THE FOOD CULTURALIST

Arva Ahmed doesn’t do fast food. Un­less it’s crispy-sweet-sticky-spicy yangnyum

Friday - - CONTENTS - PHO­TOS BY ANAS THACHARPADIKKAL FOR GREAT FOOD EV­ERY DAY fri­daymagazine.ae

For Arva Ahmed, KFC means Korean fried chicken – find out where she gets her fill here in the UAE.

Nei­ther fast food nor chilli sits well with me, but there is one kind of spicy KFC that I am al­ways game for: Korean Fried Chicken. Korean fried chicken is South Korea’s fin­ger-lick­ing gift to the rest of the globe, pos­si­bly in­spired by the Colonel San­ders’ chain en­ter­ing the coun­try dur­ing the ’80s. But “Yangnyum chikin” or Korean-style “sea­soned chicken” hatches a very different sort of crust than the jagged, bat­tered one of Amer­i­can-style fried chicken. You can peel away the thick blan­ket of fried bat­ter smoth­er­ing Amer­i­can fried chicken, but the crisp saucy ve­neer over yangnyum chikin is so thin that it is vir­tu­ally in­sep­a­ra­ble.

Dur­ing my past life in New York, I would wait out­side the door of Bon­chon Chicken on Fifth Av­enue, a hun­gry sheep in a line of more hun­gry sub­mis­sive sheep. New York­ers queue for ev­ery­thing – and the queue ex­po­nen­tially in­creases your an­tic­i­pa­tion for what­ever may be dished out at the head of the line. In the case of Bon­chon, it was the ul­ti­mate late-night, post­party snack: dou­ble-fried crisp chicken painted in the sauce of your choice – soy gar­lic or spicy.

Spicy is the right way to go. Kore­ans use a thick spice paste called gochu­jang which is one of the mother sauces of their cui­sine and the main rea­son why their yangnyum chikin is so ir­re­sistible. I have never seen gochu­jang be­ing sold in tubs smaller than 500 grams, an oc­cur­rence that might best be ex­plained by the of­fi­cial Visit Korea tourism web­site: “Kore­ans love the spicy taste of gochu­jang and of­ten eat it as part of a meal when they feel stressed out or down in the dumps.”

The pri­mary in­gre­di­ent of gochu­jang is the Korean red pep­per ‘gochu’, paired along with gluti­nous rice, fer­mented soy­bean paste and

salt. On the Scov­ille scale of spici­ness where a jalapeno agi­tates be­tween 2,500 to 4,000 units and a ha­banero shrieks be­tween 100,000 to 300,000 units, ‘gochu’ softly whis­pers in be­low 1,000 units. In­ci­den­tally, there is no good sub­sti­tute for the salty, umami flavour of gochu­jang but it is avail­able on­line as well as at Ha­narum, the Korean gro­cery store in Karama.

In­ci­den­tally, there is no good sub­sti­tute for the flavour of gochu­jang but it is avail­able on­line as well as at Ha­narum. What is also avail­able in Karama is an ad­dic­tive plat­ter of yangnyum chicken at the 17-year-old South Korean restau­rant, Seoul Gar­den. Their spicy fried chicken can­not be mistaken as a main dish, but rather, it is akin to pop­ping supremely sea­soned na­chos on the side of your meal. You never keep count. And you end up eat­ing far too much.

For restau­rants that bust out chicken yangnyum style, a gochu­jang-based sauce is not their only move. The crispy beat of this chicken is played out by coat­ing the chicken chunks in corn or potato starch and then deep fry­ing them twice over. As I learned from a two-hour de­tour while writ­ing this col­umn, there is enough sci­en­tific anal­y­sis at the molec­u­lar level be­hind dou­ble dip­ping in hot oil to leave your brains feeling quite fried, so let me leave it at this: Dou­ble-fry­ing is more ef­fec­tive at ex­pelling mois­ture and giv­ing the lightly bat­tered chicken its in­vin­ci­ble “snap’’.(For a more ex­haus­tive anal­y­sis, switch on your out-of-of­fice mes­sage and google “why dou­ble fry.”)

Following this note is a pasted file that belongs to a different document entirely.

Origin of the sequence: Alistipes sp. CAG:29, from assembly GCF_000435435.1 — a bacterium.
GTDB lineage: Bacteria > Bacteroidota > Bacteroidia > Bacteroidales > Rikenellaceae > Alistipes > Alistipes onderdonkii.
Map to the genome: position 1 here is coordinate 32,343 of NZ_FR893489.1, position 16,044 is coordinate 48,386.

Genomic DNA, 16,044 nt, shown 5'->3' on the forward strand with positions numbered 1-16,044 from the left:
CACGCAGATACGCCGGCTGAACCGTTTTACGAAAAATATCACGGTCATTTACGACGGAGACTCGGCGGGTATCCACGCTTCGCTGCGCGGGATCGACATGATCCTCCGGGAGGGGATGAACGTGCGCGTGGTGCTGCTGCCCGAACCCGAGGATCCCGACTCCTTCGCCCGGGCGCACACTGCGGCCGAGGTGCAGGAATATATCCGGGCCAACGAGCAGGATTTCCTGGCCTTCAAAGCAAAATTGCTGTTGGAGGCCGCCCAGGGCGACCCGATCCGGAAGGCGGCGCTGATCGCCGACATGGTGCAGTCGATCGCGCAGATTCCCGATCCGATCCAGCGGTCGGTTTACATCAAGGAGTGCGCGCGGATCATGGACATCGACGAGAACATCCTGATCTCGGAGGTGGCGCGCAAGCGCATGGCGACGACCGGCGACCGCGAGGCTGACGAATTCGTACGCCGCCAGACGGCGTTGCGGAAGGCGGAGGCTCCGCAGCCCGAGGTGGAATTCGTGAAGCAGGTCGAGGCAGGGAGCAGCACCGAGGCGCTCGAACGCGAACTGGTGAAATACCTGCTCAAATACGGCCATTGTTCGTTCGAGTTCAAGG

An­other hot spot for Korean fried chicken is Hyu Korean, the in­vis­i­ble restau­rant in a no-name cor­ner of Oud Metha that was closed and res­ur­rected in JLT. I have fond mem­o­ries of plough­ing through a hill of saucy pop­corn chicken two years ago at the orig­i­nal lo­ca­tion. But the dish was called “dak­gang­jeong”, which the owner Annie claims she used to en­joy in Korea far be­fore yangnyum chicken rocked the food charts.

Dak­gang­jeong is a com­bi­na­tion of two words: ‘dak’ or chicken and ‘gang­jeong’ which is a Korean con­fec­tionery tech­nique ap­plied to sweet snacks that are deep fried and coated with sticky sweet syrup, quite like brit­tle or rice crispies. Hyu’s dak­gang­jeong are bone­less dark meat frit­ters pol­ished with a sauce of gochu pow­der, gar­lic, fer­mented soy­bean paste and mu­lyeot (corn syrup). After a talk with Annie about the dif­fer­ences be­tween crispy-sweet­sticky-spicy yangnyum chicken and crispysweet-sticky-spicy dak­gang­jeong, I put the phone down con­vinced that the two are near iden­ti­cal twins. It would take a Korean mother to know the sub­tle dif­fer­ences – and she would be ly­ing if she said she didn’t have a favourite.

But com­ing back to the Bon­chon Chicken of my New York days, the fran­chise opened its doors in Dubai a few years ago and then shortly after, re­branded it­self as Kim­chikin. Kim­chikin is one of the few fast food chains you could catch me at red-handed. Lit­er­ally, be­cause chop­sticks will never match the mo­men­tum of my dex­ter­ous bare fin­gers when faced with a glossy sauce-drenched pile of Korean fried chicken.

Arva Ahmed guides tours through Dubai’s culi­nary hide­outs at fry­ing­panad­ven­tures.com. She co-hosts a food pod­cast at fry­ing­pan.fm.

Spicy fried chicken is akin to pop­ping wellsea­soned na­chos on the side. You never keep count. And you end up eat­ing far too much

Ho­suk Kim at Seoul Gar­den serves a crispy fried chicken that you can­not have enough of

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